- Press Releases
Renton, WA – December 10, 2021 – This summer, Puget Sound Educational Service District (PSESD) announced six of the nine seats on the PSESD board were open for election. PSESD is excited to announce the results of the 2021 Board of Directors election and introduce its new and re-elected board members all who will be sworn into office at the January 19, 2022, school board meeting.
PSESD welcomes back Mehret Tekle-Awarun representing District 5 and Barbara L. Peterson representing District 7, both of whom won their elections and will retain their seats on the PSESD board. Additionally, PSESD has three new community members who will join the board in January 2022. PSESD is pleased to welcome Peter Maier who will represent District 1, Aaron Norikane who will represent District 3, and Stanley Holland who will represent District 9. PSESD also has the pleasure of welcoming back Annie Laurie Armstrong who previously served on the board from 2016-2019 to represent District 2.
“Guiding and supporting our agency to achieve our End, ‘Success for Each Child, and Eliminate the Opportunity Gap by Leading with Racial Equity’ is the primary duty of the PSESD board,” said John Welch, PSESD Superintendent. “I am confident our new board members help us continue to make strides in this vital work.”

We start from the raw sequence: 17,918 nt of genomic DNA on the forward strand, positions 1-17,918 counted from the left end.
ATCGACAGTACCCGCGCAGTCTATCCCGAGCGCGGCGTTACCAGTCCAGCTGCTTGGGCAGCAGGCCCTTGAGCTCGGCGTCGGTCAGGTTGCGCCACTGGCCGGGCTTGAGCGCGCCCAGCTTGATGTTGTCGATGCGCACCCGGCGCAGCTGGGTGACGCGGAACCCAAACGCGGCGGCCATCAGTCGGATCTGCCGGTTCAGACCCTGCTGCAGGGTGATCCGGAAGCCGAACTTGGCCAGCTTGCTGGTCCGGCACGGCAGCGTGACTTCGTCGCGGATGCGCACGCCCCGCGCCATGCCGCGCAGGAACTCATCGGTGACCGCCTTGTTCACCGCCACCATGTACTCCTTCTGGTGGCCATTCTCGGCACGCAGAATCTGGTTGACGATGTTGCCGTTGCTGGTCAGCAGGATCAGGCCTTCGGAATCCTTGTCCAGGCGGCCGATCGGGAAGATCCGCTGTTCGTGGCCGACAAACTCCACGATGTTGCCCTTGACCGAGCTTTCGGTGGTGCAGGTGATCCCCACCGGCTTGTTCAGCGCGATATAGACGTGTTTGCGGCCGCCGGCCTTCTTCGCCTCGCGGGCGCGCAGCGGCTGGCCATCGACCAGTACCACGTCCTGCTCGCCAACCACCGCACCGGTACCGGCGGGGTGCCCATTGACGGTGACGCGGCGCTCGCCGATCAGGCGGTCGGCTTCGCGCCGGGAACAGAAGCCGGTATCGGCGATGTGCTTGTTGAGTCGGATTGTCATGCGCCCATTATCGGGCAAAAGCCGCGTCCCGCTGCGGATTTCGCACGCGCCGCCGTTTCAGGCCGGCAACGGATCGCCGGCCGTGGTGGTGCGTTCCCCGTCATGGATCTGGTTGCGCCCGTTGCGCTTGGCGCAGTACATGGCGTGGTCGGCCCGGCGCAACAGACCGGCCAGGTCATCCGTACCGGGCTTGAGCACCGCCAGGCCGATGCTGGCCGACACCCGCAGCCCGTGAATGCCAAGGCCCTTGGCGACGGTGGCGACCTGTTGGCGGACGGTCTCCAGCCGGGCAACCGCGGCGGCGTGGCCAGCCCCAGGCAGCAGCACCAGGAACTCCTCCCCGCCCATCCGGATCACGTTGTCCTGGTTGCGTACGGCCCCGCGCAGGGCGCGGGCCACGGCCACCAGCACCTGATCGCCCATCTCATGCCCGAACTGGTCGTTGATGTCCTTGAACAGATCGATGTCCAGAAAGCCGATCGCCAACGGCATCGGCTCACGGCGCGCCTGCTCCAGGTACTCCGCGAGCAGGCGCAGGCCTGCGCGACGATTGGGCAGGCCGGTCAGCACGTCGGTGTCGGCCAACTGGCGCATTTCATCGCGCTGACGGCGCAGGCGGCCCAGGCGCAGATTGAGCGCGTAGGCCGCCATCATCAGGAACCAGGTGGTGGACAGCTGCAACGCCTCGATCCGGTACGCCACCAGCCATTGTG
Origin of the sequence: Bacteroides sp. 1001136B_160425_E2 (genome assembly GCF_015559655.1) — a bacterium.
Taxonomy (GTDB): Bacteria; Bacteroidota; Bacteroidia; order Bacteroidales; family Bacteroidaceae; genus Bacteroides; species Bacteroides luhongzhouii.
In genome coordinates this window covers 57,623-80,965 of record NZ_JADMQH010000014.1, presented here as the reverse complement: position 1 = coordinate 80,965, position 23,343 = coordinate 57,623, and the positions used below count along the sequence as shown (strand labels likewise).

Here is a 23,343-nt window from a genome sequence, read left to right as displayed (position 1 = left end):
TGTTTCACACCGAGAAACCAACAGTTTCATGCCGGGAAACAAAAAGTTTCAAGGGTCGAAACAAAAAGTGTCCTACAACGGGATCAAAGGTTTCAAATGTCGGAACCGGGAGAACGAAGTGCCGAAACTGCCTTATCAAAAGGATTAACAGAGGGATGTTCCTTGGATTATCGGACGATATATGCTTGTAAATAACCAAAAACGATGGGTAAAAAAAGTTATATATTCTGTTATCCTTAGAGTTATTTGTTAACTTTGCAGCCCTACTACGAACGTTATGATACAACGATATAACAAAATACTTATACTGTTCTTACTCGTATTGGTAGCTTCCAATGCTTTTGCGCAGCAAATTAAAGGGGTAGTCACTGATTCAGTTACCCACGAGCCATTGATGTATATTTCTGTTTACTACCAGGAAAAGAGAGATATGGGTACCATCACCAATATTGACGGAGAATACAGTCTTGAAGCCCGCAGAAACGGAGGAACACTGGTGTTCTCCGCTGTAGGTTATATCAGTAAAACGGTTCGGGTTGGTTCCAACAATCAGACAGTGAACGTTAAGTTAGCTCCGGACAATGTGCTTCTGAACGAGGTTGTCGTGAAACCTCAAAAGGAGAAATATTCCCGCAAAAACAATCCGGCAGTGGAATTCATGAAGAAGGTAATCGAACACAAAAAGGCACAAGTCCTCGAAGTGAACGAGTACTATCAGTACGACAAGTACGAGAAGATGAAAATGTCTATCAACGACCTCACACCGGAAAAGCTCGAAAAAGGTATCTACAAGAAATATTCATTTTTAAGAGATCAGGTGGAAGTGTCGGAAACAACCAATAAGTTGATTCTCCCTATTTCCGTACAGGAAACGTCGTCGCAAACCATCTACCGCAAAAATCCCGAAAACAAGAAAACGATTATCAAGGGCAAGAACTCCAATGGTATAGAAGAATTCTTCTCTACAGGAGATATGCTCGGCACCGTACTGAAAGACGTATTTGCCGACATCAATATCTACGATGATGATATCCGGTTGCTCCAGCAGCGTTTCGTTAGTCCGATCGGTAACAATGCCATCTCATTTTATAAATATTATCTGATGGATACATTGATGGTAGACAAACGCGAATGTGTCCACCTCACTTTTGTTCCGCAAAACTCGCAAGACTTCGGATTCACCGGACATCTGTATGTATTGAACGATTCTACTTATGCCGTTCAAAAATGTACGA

Educational Service Districts (ESDs) are governed by a board of directors consisting of seven or nine citizens who are accountable to and elected by the school board members in the region’s public-school districts. The board members represent geographic director districts based on U.S. Census Bureau data. The ESD boards provide direction to their superintendent who is advised by local school district superintendents.
New Board Members:
Peter Maier (he/him) District 1 Shoreline, Seattle (North)
Peter Maier grew up and lives in North Seattle. He has been involved in education policy for many years. “Our public schools are the bedrock of a just and equitable society. I have devoted countless volunteer hours seeking the goal that all of our students receive the education they need and deserve.”
Peter served on the State Board of Education 2013-2021 (Chair, 2019-21), and was an elected member of the Seattle School Board 2008-2011. He has long fought for full funding of public schools through both ballot measures and legislation. He chaired the Seattle Public School’s levy campaigns in 2004 and 2007. Peter started off this work as a PTA Dad when his children attended Seattle Public Schools.
Peter was an attorney in private practice in downtown Seattle for 39 years until his retirement in 2020. He represented individual consumers, small businesses, and nonprofits. Peter lives in Ballard with his wife, Liz, and cat, Jackson. Peter graduated from Seattle Public Schools, Oberlin College and Harvard Law School.
Annie Laurie Armstrong (she/her) District 2 Bainbridge Island, Vashon Island, Seattle (North, Central, West)